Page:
AMARGOSA VALLEY, Nev. - Many of the dogs at the Adopt a Rescue Pet Sanctuary received a second chance at life and a second chance at a home.
"We receive dogs from people who've adopted dogs from Animal Foundation, and they don't work out in their homes. They don't want to return the dogs there," said Adopt a Rescue Pet founder Elizabeth Davis-Rubin. "We receive dogs from the public that don't want to turn their dogs into a municipal shelter, because of the possibility of the dog being euthanized."
Adopt a Rescue Pet has been taking in animals for more than a decade. At the group's Amargosa Valley sanctuary, almost 200 dogs are cared for and adopted out each weekend outside local Petcos and PetSmarts.
"There are plenty of dogs out there that need to be rescued and to have adopted homes to be placed in, and so this is a great chance to do that," said pet adopter Ken Barth. "There's such a pet overpopulation."
The lives of the animals at that sanctuary are in jeopardy. Weeks ago, the shelter's founders discovered they needed $70,000 to make the balloon payment on their land and shelter. With money short and the loan's looming deadline, volunteers took to Facebook. They raised $55,000 in 30 days. They've started a trend.
"There are other rescue organizations in other states that are actually using our social networking model as their model and have started doing the same thing," Davis-Rubin said.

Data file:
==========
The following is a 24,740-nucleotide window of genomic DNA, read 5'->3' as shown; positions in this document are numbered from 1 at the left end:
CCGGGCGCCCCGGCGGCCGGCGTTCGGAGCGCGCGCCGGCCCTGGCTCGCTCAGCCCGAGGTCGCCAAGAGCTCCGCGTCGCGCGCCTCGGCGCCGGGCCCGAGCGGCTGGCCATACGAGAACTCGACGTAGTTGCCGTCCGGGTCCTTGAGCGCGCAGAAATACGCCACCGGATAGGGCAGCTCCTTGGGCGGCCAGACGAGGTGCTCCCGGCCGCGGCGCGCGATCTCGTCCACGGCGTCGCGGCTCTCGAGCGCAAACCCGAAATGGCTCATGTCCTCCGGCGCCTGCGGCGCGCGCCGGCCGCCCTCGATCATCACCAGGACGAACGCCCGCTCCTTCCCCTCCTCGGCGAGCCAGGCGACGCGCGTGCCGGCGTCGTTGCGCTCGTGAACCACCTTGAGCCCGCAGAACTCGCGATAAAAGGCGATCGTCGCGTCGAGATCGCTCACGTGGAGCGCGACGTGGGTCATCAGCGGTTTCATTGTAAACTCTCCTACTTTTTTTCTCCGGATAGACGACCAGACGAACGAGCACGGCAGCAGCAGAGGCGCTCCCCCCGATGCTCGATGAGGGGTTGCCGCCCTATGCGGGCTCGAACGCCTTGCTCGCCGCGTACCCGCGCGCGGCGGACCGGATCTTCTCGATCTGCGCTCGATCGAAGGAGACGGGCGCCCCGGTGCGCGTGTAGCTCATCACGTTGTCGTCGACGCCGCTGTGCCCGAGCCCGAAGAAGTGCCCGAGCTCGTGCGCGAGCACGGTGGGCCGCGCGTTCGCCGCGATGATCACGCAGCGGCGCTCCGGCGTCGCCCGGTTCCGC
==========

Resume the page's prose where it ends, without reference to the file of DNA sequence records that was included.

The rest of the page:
Adopt a Rescue Pet's annual budget of $175,000 barely pays for its pet food and facilities. Meanwhile, the need for homes for these animals has never been greater.
"We had people walk up and drop off twelve puppies to us - three separate litters of puppies - and they just showed up with them in laundry baskets or boxes," Davis-Rubin said. "What are we supposed to do, turn them away? We can't do that."
The non-profit's founder says all money raised will help get these dogs out of cages and into homes.
They still need about $15,000 by this Sunday. That way, the money can be deposited Monday, and the shelter can get the land out of escrow and into their hands before the loan is up.
Once they have the deed, the founder says they will qualify for more development grants. They hope to eventually open the sanctuary to the public for adoptions during the week.
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